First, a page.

by Dennis Ensor
Last month I had the awesome privilege of presiding over the wedding of one of my favorite nieces, daughter of my youngest brother, Josh. It was the first time I had ever done anything like that. It will be a day I treasure forever.
After the ceremony, during the reception, one of Josh’s good friends, and a long time acquaintance of mine, came up to me and said “Good job on the wedding.” He then said something that really surprised me. “A long time ago you wrote something about your dad that Josh shared with me. It really touched me.”
What he was talking about was something I had written in 1994. That he would remember the article at all, much less that I was the one that had written it, was quite moving. Based upon his comment, and in honor of all the good fathers in our lives, I want to share with you that article today. I’ve labeled it “Last Kiss.” Enjoy!
I heard a tape today that talked about how important it is for a father to spend a lot of time with his kids. Quantity of time is as much if not more important than the quality time. This is partly true because you cannot always plan the quality time. It just arrives unexpectedly and if you don’t spend quantity of time, you just miss out on the quality times that could have been.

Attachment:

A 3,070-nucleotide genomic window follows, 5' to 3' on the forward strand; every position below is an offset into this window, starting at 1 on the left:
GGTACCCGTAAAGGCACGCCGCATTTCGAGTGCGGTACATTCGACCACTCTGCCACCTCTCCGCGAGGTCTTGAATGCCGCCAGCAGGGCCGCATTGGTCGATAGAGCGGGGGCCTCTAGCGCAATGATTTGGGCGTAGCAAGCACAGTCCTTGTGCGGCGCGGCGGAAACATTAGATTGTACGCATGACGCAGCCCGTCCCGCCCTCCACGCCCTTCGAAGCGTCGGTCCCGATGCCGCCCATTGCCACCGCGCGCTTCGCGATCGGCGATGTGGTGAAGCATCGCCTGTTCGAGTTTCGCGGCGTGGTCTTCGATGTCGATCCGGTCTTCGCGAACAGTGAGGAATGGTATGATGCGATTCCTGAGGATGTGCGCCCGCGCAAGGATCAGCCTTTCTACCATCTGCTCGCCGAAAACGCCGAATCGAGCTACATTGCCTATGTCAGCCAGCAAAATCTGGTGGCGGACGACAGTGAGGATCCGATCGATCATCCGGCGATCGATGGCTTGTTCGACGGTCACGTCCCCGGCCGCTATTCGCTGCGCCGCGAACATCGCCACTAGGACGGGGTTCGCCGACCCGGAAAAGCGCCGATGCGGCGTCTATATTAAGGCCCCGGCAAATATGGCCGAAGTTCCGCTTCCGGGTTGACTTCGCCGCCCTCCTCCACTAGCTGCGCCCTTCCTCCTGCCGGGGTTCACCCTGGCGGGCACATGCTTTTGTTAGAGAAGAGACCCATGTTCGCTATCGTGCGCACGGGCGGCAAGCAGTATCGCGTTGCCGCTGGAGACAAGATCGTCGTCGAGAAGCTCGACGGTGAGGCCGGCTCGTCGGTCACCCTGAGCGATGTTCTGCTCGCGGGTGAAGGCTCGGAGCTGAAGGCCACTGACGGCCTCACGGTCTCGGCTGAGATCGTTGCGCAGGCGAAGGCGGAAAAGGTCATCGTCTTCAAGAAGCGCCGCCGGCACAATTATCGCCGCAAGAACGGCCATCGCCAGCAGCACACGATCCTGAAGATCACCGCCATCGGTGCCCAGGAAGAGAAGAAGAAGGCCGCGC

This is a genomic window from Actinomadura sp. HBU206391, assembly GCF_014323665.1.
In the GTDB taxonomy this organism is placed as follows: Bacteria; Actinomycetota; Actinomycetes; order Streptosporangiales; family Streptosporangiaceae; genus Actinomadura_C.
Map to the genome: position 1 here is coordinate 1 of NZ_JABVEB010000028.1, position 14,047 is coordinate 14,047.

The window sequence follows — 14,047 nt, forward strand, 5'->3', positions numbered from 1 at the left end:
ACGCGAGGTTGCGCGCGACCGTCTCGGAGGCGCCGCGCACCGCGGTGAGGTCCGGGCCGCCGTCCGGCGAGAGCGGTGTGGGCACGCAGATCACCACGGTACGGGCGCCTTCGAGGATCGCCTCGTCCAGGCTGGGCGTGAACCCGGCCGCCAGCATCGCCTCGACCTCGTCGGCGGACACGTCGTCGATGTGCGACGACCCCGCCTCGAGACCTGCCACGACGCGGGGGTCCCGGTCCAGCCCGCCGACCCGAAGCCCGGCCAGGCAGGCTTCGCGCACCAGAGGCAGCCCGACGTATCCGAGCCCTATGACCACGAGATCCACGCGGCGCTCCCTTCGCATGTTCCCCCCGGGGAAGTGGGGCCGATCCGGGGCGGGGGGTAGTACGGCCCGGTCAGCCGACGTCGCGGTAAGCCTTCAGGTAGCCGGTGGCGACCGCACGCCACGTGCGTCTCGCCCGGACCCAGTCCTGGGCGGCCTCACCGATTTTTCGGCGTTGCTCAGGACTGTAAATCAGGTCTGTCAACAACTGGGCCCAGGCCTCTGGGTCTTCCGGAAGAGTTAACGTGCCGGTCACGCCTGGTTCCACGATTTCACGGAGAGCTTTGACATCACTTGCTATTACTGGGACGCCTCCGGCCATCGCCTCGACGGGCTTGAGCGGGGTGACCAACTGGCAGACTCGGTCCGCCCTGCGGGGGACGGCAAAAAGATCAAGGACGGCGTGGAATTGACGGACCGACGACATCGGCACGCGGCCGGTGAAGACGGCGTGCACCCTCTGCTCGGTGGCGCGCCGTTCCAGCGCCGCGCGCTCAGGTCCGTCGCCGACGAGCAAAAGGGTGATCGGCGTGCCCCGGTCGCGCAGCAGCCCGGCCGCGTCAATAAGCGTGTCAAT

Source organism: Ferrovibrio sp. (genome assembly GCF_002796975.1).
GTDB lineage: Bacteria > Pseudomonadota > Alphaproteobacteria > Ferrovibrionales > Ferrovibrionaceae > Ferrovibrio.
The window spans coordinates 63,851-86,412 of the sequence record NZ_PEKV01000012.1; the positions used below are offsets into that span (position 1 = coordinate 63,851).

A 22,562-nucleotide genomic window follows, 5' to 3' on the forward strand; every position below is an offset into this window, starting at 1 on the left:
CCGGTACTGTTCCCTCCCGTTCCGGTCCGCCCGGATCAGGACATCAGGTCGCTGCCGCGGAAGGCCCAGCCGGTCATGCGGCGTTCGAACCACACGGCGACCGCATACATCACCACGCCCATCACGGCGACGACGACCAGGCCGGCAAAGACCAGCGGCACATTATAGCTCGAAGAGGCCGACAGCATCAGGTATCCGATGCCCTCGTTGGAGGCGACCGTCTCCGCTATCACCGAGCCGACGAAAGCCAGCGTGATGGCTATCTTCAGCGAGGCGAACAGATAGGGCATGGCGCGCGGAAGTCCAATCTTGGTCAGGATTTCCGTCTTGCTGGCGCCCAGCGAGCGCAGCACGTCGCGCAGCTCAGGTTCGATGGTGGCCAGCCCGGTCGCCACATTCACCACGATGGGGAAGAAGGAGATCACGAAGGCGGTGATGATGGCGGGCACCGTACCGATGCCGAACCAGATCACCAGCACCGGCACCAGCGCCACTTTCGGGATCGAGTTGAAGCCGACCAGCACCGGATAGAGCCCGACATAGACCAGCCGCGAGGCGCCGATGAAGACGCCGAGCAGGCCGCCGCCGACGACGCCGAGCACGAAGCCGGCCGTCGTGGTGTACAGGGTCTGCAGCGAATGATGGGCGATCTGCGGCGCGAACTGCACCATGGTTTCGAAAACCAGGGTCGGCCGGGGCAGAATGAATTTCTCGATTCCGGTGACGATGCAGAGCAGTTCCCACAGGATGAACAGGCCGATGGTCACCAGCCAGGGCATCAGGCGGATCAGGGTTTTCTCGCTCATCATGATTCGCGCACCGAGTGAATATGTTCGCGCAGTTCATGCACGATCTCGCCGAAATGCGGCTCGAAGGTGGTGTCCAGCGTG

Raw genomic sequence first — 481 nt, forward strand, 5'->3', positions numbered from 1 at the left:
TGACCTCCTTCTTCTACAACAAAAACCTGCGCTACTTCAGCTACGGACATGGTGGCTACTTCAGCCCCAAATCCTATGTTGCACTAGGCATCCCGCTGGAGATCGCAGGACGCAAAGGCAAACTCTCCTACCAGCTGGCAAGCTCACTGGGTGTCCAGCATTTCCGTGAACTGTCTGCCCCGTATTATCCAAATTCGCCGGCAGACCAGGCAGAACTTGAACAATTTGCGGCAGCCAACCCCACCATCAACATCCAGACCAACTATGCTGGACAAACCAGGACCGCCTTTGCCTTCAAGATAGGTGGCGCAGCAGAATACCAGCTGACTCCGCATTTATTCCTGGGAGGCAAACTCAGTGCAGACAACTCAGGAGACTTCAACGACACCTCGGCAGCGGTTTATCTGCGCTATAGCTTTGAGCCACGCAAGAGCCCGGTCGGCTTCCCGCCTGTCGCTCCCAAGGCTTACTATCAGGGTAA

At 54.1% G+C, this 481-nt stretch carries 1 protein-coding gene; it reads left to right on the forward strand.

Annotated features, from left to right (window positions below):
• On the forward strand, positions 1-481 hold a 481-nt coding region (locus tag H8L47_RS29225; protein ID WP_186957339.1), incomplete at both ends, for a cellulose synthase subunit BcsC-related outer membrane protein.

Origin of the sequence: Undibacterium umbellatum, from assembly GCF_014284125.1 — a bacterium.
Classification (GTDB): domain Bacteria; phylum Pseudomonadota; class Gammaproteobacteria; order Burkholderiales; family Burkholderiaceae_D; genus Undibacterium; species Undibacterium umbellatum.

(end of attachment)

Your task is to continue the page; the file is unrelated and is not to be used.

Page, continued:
The tape also talked about how important it is to touch your children and to make physical contact with them. The man speaking related how his 12-year-old son still liked to sit in his lap and to be near him and to even kiss him. That brought back memories of one of the last times I saw my dad.
One Tuesday afternoon in 1982 he had a heart attack. When I got in from work, I heard a message on my answering machine from Mom saying Dad had a bad heart attack. We packed up and went down to Llano that night. When I came into that room I could see that he was in a lot of pain. I came over and hugged him and cried. We had such a good visit – it was all deep – no shallowness there – no small talk – no chit chat. With life hanging in the balance, the walls and shells around us were stripped away.
He said he was ready to go if it was his time. (I think he even preferred it). But he said he was going to try to make it for Mom and my brother still at home. He said he didn’t know a body could hurt so much – so much pain. Near the end of our conversation he asked me to kiss him. I leaned over and kissed him on the cheek. He said “on the lips.” I leaned over and kissed him again – on the lips.
I think he knew he was going to die. And I think he wanted to show me and tell me in no uncertain terms about how much he loved me. This kiss was heart to heart with no paraphernalia – just pure love – no facades, no inhibiting pride or pretense – just a deep and abiding expression of love.